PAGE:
Important: On Windows 8, tiles are created using XML instead of classes. Microsoft has created helper classes to work with tiles as objects instead of XML. These helper classes are included in the App tiles and badges sample. The Windows 8 code below leverages these helper classes.

Windows Phone 7

tile = ShellTile.ActiveTiles.FirstOrDefault(<LINQ Query>);

if (tile != null)

{

tileData = new StandardTileData

{

// Set tile data

}

tile.Update(tileData);

}

 

Windows 8

wide = TileContentFactory.CreateTileWideImageAndText01();

square = TileContentFactory.CreateTileSquareImage();

wide.SquareContent = squareContent;

 

// Set wide and square tile data

wide.TextCaptionWrap.Text = "This tile uses images";

wide.Image.Src = "ms-appx:///images/redWide.png";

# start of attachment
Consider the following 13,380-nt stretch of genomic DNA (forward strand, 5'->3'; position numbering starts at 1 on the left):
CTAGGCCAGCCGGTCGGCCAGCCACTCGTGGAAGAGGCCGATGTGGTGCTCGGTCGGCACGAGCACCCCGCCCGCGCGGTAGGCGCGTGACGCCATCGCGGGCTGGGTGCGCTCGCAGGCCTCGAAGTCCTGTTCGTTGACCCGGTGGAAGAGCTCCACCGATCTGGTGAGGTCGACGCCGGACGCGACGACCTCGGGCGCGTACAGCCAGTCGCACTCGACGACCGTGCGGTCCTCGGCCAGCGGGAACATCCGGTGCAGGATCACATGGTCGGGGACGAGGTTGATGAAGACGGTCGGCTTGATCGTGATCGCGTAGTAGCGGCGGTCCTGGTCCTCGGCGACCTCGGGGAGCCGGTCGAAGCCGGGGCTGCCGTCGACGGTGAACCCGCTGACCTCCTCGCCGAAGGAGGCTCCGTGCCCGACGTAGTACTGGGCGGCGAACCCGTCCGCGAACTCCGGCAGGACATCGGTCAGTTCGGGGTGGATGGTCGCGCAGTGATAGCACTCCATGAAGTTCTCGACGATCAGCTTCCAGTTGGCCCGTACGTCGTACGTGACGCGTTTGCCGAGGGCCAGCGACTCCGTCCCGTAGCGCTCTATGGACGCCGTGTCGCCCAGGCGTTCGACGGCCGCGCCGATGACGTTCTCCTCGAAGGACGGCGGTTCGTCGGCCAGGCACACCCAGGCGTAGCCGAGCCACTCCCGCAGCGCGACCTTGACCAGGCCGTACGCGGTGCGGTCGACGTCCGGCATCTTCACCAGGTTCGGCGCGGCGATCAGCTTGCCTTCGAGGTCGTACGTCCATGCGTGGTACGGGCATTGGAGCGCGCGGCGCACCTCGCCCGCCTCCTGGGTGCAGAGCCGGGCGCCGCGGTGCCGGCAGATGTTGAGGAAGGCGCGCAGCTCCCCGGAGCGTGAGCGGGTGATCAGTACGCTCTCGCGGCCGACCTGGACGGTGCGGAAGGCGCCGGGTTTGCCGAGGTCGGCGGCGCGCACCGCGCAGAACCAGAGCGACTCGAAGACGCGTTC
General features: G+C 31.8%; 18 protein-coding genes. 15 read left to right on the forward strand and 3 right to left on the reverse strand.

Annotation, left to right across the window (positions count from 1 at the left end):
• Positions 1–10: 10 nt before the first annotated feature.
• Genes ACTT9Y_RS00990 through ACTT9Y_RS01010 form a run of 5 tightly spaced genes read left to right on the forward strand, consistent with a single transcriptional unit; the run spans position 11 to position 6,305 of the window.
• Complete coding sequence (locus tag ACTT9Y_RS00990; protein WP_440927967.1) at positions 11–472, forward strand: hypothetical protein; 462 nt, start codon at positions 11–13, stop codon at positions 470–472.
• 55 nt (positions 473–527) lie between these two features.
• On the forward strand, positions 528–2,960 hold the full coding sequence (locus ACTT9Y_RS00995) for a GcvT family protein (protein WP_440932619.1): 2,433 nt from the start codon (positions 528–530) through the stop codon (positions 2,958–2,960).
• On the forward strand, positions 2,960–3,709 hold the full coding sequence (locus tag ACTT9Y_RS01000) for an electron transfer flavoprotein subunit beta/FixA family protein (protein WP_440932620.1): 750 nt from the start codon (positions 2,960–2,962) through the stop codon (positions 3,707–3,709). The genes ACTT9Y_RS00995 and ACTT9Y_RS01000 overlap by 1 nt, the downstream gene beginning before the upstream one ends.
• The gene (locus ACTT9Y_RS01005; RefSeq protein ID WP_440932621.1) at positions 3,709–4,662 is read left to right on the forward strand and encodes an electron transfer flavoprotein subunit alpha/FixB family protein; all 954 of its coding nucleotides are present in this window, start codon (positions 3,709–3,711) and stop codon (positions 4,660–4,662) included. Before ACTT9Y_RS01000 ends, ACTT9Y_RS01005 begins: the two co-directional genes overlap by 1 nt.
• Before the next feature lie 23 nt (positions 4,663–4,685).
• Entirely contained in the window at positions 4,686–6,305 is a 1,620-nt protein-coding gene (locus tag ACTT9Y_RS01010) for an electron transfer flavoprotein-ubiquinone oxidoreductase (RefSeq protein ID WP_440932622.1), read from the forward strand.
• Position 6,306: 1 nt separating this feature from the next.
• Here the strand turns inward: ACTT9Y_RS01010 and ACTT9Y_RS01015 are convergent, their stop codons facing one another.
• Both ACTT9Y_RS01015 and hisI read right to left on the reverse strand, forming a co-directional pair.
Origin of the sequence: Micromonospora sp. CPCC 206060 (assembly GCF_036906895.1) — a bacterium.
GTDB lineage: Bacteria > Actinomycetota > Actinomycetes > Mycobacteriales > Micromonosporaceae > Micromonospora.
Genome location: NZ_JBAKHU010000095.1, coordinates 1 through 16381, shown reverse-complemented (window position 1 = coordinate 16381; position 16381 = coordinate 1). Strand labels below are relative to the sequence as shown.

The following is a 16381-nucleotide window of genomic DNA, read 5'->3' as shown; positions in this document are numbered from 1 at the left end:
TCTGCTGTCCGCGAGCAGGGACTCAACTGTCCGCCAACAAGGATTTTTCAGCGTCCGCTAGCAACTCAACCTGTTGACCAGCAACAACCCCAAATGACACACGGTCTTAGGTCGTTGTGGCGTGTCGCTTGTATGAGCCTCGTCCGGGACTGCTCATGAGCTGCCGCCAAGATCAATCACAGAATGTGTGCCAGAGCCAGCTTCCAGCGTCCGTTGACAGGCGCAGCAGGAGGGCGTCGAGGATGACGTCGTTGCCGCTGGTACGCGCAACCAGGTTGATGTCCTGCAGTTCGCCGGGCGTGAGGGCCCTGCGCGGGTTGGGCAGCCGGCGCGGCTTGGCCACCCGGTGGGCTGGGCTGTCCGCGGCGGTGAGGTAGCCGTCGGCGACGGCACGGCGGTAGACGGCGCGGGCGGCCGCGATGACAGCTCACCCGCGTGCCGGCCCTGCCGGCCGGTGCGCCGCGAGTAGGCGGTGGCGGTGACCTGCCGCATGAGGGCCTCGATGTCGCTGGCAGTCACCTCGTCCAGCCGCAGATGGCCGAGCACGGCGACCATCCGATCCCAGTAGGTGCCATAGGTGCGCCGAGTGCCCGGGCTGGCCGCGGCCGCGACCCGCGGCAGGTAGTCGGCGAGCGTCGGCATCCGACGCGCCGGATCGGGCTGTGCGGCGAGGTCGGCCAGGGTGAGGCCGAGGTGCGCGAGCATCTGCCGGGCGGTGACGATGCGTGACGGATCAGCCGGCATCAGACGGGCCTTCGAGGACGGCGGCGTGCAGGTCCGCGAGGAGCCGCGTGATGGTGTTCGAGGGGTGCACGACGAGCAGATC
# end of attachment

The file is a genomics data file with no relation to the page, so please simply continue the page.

square.Image.Src = "ms-appx:///images/graySquare.png";

 

// Update

TileUpdateManager.CreateTileUpdaterForSecondaryTile(tileId).Update(wide.CreateNotification());

 

 

Toasts

Important: On Windows 8, toasts are created using XML instead of classes. Microsoft has created helper classes to work with toasts as objects instead of XML. These helper classes are included in the Toast notifications sample. The Windows 8 code below leverages these helper classes.

Windows Phone 7

var toast = new ShellToast
{
    Title = "Title",
    Content = "Toast content",
    NavigationUri = new
Uri("ItemDetail.xaml?Id=123", UriKind.Relative)
};

toast.Show();

 

Windows 8

toast = ToastContentFactory.CreateToastImageAndText02();